Post-millennial love is riddled with fear and the inability to communicate, says Kim Ki-duk's "Amen," and if that sounds cliched, then so be it. Meandering and oddly lethargic, pic boasts glaring narrative inconsistencies and willful abstractions that aren't buttressed by any sense of intellectual coherence.
Post-millennial love is riddled with fear and the inability to communicate, says Kim Ki-duk’s “Amen,” and if that sounds cliched, then so be it. Meandering and oddly lethargic, pic boasts glaring narrative inconsistencies and willful abstractions that aren’t buttressed by any sense of intellectual coherence. Consequently, this low-budget fable about a Korean woman adrift in Europe descends further into the solipsism of Kim’s recent “Arirang,” suggesting the acclaimed helmer has likewise lost his way. Kim’s own prediction at a San Sebastian press conference that, apart from diehard fans, non-fest auds are unlikely to show any interest is probably spot-on.
An unnamed Korean girl (Kim Ye-na), with no French and little money, arrives in Paris in search of a street painter called Lee Myung-soo for reasons at first unclear. Finding her way to his home, she is told he has moved to Venice. She calls his name out across the rooftops, hoping he will miraculously hear her, and lies down in a cemetery (she’s drawn to the solidity and peacefulness of religious statues) before boarding a train where a mysterious figure in a gas mask enters her carriage, rapes her in a tunnel and robs her of her possessions, including her shoes.
The girl is given practically no dialogue, demonstrating her lack of a voice in this alien culture. Now forced to walk around in a pair of slippers and seemingly little the worse for her experience, she manages to find Lee’s address, but is told he has gone to Avignon. There, after falling asleep in a field, she awakens to find her shoes have been returned to her. Intriguingly, her attacker is also her protector.
As hermetically sealed as the surreal gas mask that features so largely here, “Amen” is deliberately haphazard in its relationship to reality. The multiple credibility flaws — for example, that the masked figure leaves taunting clues in places where the heroine just happens to be passing — bespeak either utter carelessness or auteur arrogance, but in either case it’s the film that suffers.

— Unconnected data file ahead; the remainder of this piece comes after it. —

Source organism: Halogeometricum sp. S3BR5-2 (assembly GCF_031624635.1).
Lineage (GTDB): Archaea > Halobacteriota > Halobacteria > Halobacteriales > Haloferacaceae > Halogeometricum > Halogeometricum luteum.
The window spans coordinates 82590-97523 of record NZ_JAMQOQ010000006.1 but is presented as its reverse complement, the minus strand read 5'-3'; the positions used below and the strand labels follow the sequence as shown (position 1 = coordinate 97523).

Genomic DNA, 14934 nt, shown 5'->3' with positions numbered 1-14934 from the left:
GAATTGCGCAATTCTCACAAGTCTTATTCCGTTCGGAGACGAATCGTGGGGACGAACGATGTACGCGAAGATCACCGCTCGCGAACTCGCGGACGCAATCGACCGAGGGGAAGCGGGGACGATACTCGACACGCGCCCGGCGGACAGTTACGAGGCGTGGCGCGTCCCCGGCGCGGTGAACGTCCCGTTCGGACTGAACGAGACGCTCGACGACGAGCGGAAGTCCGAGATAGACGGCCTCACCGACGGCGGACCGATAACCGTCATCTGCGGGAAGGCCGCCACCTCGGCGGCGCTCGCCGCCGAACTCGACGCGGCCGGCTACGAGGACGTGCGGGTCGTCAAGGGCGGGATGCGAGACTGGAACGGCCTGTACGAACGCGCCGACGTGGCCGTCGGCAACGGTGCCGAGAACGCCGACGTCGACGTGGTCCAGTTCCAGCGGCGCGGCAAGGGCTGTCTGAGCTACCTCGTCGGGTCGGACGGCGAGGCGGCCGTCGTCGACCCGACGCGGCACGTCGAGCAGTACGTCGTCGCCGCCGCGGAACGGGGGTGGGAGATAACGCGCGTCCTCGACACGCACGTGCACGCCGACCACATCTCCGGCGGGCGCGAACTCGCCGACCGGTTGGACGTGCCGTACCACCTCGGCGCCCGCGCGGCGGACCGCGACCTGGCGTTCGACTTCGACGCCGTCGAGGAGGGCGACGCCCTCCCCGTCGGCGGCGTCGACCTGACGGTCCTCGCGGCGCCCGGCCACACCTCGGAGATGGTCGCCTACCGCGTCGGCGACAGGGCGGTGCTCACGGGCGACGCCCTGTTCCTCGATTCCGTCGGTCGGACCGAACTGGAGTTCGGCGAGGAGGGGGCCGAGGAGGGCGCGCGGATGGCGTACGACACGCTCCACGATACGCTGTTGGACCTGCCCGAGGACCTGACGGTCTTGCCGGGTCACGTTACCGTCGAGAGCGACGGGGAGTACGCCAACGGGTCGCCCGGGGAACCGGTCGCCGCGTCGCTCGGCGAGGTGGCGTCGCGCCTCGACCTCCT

By some measure the film’s strongest element, Kim Ye-na is compelling as she patters hesitantly around. Forced to bear the weight entirely alone, she registers beautifully the nuances of fear, anger, frustration and general vulnerability. But auds will be as uncertain as she is about just what is going on. Multiple issues, from the loss of a sense of religion to, yes, the viewer as voyeur are all touched on but never developed, perhaps the result of there having been no script in place when shooting began.
Presumably meant as an homage to the European continent that has feted him for so long, pic has Kim Ki-duk hauling his digital camera around various attractive locations and indeed bringing them successfully to life with the directness of a tourist video. Several nicely composed frames contrast with the general air of spontaneous artlessness, such as when the girl sits forlornly on some steps as a pigeon slyly eyes her. Sound makes good use of ambient noise, rising and falling to reflect the intensity of the nightmare the girl is going through.